Turkish, Syrian quake victims need papers to come to Germany - foreign ministry

Turkish community donates goods for the victims of the deadly earthquake, in Berlin

BERLIN (Reuters) - With its large Turkish and Syrian communities, Germany offers the prospect of shelter and care to earthquake victims with relatives in the country - but only if they can fulfil existing visa requirements, the foreign ministry said on Monday.

Berlin's goal is to make it quicker and easier for such people to come to Germany within the existing framework, a ministry spokesperson said.

"Missing passports are of course a problem. Those who have lost everything are unlikely to have a passport, but we cannot simply undermine the passport sovereignty of the Turkish authorities and issue travel documents for foreigners just like that," the spokesperson told reporters at a regular government news conference in Berlin.

Germany is home to around 2.3 million people of Turkish origin, the largest Turkish diaspora community in the world, according to the Turkish Community in Germany.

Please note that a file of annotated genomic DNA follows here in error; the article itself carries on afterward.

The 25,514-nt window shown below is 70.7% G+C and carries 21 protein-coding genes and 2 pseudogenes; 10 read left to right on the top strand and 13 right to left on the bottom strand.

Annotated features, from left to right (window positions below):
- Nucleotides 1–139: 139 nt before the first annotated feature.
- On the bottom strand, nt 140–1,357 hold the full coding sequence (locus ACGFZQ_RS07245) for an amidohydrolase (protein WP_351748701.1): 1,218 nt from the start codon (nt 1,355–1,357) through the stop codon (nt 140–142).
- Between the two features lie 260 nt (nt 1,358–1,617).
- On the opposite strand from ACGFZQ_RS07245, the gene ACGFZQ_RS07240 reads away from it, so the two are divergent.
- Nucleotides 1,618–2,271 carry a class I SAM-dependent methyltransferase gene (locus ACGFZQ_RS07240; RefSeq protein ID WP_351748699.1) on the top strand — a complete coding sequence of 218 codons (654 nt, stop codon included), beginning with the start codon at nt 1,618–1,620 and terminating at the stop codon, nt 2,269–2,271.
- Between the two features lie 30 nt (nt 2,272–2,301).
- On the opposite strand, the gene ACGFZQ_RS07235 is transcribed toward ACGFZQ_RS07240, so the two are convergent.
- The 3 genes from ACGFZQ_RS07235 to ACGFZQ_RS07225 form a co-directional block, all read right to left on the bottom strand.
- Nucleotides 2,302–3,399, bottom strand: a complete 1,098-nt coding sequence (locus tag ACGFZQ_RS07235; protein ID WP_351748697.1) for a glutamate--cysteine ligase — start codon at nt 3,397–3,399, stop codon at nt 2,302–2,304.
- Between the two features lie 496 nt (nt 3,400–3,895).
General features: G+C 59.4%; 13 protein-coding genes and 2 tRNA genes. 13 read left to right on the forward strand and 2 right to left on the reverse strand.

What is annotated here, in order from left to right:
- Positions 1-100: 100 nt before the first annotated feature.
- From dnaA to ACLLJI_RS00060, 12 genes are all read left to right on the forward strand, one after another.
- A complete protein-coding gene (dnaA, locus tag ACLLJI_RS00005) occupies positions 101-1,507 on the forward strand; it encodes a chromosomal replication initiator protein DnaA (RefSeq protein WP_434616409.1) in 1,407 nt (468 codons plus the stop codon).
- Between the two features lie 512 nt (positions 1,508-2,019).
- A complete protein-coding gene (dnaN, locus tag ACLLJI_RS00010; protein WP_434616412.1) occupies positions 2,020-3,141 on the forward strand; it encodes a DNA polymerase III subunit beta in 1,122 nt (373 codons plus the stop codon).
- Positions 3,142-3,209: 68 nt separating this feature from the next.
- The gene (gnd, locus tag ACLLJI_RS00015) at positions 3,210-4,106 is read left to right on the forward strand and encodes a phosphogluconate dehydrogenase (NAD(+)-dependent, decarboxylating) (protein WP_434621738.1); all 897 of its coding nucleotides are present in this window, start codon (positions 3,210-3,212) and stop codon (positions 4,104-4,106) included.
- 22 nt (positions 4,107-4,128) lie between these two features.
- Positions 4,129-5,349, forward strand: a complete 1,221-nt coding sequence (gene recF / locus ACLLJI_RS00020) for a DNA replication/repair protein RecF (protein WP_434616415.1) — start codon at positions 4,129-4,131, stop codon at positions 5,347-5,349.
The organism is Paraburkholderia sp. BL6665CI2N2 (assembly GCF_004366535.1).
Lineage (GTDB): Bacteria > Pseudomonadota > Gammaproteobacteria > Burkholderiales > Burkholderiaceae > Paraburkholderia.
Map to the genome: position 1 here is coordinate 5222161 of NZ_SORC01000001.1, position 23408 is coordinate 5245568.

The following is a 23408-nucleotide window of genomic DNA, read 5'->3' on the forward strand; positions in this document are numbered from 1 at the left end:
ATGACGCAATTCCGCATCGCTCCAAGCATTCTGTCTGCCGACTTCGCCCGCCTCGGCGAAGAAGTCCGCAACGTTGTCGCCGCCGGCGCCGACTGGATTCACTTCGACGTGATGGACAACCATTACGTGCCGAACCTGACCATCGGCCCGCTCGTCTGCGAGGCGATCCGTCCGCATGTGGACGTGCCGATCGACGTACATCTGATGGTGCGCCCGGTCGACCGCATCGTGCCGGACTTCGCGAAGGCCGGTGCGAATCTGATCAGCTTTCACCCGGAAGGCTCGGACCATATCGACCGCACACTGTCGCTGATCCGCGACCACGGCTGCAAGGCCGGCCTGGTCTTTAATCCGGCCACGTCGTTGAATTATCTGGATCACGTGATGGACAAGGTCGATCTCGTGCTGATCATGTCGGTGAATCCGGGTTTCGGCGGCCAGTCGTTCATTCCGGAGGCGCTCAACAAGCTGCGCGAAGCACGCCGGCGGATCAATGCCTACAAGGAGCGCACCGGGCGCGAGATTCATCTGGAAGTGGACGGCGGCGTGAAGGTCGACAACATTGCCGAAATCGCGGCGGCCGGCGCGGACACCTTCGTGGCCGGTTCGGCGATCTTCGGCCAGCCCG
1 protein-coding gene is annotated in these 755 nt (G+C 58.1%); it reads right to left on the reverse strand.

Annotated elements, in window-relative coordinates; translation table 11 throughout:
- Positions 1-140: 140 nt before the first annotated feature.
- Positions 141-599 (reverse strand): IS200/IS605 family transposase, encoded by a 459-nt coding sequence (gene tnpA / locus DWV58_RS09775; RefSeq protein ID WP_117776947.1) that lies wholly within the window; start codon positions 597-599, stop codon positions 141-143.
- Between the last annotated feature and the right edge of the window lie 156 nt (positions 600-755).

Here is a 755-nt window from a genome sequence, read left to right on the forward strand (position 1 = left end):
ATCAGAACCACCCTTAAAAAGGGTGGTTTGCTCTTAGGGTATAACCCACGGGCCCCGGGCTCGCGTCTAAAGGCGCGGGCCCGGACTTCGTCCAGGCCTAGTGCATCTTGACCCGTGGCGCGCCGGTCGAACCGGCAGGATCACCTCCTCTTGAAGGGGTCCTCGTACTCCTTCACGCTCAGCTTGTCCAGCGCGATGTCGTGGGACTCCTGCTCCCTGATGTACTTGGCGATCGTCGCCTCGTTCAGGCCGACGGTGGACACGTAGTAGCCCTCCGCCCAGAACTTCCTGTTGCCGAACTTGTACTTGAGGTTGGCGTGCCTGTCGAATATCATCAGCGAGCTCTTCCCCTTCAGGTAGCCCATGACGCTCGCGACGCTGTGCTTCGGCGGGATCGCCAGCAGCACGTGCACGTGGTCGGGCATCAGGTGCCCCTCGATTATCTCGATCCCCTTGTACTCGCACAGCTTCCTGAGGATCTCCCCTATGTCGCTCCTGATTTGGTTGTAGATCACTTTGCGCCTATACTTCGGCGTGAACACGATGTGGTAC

Many Syrians came to Germany in 2015, when the country opened its borders to hundreds of thousands of refugees.

Interior Minister Nancy Faeser wants to allow earthquake victims entry to Germany "with regular visas that are swiftly issued and valid for three months", she told the Bild am Sonntag newspaper.

Turkish people whose passports are buried under rubble are advised to contact the German embassy in Ankara if they want to stay with relatives in Germany, who must assume responsibility for them.

For Syrians, the path to Germany is more difficult. Berlin has no diplomatic ties to Syria, already suffering from more than 11 years of civil war, meaning that people must travel to German embassies in neighbouring countries for visa requests - something which was difficult even before the earthquake struck.

Neither ministry could put a figure on how many Turkish and Syrian people impacted by the quake might want to come to Germany.

(Reporting by Rachel More; Editing by Alex Richardson)